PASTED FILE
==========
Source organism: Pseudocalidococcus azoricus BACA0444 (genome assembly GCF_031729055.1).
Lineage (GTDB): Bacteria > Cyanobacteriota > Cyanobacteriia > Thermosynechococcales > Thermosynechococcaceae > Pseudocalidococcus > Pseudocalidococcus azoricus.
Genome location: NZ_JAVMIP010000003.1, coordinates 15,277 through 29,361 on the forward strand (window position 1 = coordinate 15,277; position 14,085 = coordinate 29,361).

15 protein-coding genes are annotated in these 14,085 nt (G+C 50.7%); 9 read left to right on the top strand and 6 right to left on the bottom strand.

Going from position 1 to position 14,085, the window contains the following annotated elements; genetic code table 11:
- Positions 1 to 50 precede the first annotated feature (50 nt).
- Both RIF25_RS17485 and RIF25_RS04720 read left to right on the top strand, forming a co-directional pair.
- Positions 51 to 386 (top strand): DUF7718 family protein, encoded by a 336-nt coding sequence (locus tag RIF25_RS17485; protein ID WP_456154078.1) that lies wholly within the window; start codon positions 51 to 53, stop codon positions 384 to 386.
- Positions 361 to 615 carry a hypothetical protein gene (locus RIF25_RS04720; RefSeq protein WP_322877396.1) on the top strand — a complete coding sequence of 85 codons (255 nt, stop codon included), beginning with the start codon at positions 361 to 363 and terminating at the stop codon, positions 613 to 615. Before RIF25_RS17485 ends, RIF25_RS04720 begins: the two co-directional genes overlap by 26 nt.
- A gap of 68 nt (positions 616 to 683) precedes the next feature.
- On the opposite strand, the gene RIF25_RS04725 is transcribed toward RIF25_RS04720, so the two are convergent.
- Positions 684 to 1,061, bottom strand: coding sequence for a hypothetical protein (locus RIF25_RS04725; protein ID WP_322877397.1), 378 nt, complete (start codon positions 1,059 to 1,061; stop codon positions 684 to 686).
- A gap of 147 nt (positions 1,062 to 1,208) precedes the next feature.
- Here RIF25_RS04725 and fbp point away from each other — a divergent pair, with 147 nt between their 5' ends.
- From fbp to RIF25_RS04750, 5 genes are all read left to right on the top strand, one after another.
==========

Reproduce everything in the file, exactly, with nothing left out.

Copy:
Source organism: Pseudocalidococcus azoricus BACA0444 (genome assembly GCF_031729055.1).
Lineage (GTDB): Bacteria > Cyanobacteriota > Cyanobacteriia > Thermosynechococcales > Thermosynechococcaceae > Pseudocalidococcus > Pseudocalidococcus azoricus.
Genome location: NZ_JAVMIP010000003.1, coordinates 15,277 through 29,361 on the forward strand (window position 1 = coordinate 15,277; position 14,085 = coordinate 29,361).

15 protein-coding genes are annotated in these 14,085 nt (G+C 50.7%); 9 read left to right on the top strand and 6 right to left on the bottom strand.

Going from position 1 to position 14,085, the window contains the following annotated elements; genetic code table 11:
- Positions 1 to 50 precede the first annotated feature (50 nt).
- Both RIF25_RS17485 and RIF25_RS04720 read left to right on the top strand, forming a co-directional pair.
- Positions 51 to 386 (top strand): DUF7718 family protein, encoded by a 336-nt coding sequence (locus tag RIF25_RS17485; protein ID WP_456154078.1) that lies wholly within the window; start codon positions 51 to 53, stop codon positions 384 to 386.
- Positions 361 to 615 carry a hypothetical protein gene (locus RIF25_RS04720; RefSeq protein WP_322877396.1) on the top strand — a complete coding sequence of 85 codons (255 nt, stop codon included), beginning with the start codon at positions 361 to 363 and terminating at the stop codon, positions 613 to 615. Before RIF25_RS17485 ends, RIF25_RS04720 begins: the two co-directional genes overlap by 26 nt.
- A gap of 68 nt (positions 616 to 683) precedes the next feature.
- On the opposite strand, the gene RIF25_RS04725 is transcribed toward RIF25_RS04720, so the two are convergent.
- Positions 684 to 1,061, bottom strand: coding sequence for a hypothetical protein (locus RIF25_RS04725; protein ID WP_322877397.1), 378 nt, complete (start codon positions 1,059 to 1,061; stop codon positions 684 to 686).
- A gap of 147 nt (positions 1,062 to 1,208) precedes the next feature.
- Here RIF25_RS04725 and fbp point away from each other — a divergent pair, with 147 nt between their 5' ends.
- From fbp to RIF25_RS04750, 5 genes are all read left to right on the top strand, one after another.